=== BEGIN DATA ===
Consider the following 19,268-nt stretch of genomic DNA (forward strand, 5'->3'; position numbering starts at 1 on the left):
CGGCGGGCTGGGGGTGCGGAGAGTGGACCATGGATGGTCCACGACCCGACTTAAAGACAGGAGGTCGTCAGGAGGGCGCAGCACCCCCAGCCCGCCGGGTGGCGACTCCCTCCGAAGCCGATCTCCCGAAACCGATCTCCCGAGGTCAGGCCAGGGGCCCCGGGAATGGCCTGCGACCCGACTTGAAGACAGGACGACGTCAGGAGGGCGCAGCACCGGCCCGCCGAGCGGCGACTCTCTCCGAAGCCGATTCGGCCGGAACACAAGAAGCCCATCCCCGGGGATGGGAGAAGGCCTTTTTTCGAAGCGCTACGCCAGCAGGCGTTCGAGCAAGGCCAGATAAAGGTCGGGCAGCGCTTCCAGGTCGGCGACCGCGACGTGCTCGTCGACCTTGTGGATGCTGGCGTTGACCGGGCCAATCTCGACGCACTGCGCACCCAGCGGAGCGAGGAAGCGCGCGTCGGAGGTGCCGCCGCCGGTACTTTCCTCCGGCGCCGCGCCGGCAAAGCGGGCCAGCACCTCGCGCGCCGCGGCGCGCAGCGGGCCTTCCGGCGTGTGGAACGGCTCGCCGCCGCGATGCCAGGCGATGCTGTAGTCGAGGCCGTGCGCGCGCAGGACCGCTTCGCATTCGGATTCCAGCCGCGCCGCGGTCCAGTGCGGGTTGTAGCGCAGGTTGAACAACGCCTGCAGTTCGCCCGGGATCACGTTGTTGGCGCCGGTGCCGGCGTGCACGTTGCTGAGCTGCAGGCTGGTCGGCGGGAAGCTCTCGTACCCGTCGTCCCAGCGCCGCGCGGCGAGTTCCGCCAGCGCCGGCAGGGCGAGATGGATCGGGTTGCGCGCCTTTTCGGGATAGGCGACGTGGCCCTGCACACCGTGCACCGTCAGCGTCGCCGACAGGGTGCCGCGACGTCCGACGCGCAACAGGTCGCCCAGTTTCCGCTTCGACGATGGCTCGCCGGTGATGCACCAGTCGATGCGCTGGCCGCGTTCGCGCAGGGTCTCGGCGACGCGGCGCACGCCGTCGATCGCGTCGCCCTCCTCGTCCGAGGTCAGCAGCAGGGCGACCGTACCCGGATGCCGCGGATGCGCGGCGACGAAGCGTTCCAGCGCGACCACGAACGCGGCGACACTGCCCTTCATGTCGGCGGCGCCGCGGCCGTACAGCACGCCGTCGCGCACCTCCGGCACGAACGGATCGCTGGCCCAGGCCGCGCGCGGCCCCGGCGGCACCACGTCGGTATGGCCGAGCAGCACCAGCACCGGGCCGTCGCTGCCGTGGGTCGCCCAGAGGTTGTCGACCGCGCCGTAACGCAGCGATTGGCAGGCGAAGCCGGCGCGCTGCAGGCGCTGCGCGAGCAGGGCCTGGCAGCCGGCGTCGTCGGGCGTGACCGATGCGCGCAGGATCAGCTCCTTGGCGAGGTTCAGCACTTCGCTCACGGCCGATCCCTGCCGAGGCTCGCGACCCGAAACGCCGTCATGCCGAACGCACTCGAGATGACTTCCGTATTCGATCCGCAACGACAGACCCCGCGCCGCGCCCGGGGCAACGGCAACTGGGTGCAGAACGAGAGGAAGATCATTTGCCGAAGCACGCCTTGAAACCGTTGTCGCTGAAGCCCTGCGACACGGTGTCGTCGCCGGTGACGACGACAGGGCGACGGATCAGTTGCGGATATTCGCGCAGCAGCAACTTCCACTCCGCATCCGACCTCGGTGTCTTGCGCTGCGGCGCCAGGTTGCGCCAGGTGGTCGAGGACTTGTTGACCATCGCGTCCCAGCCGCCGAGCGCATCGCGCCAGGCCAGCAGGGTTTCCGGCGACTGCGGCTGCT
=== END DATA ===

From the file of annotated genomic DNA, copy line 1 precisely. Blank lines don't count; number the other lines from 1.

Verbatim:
Consider the following 19,268-nt stretch of genomic DNA (forward strand, 5'->3'; position numbering starts at 1 on the left):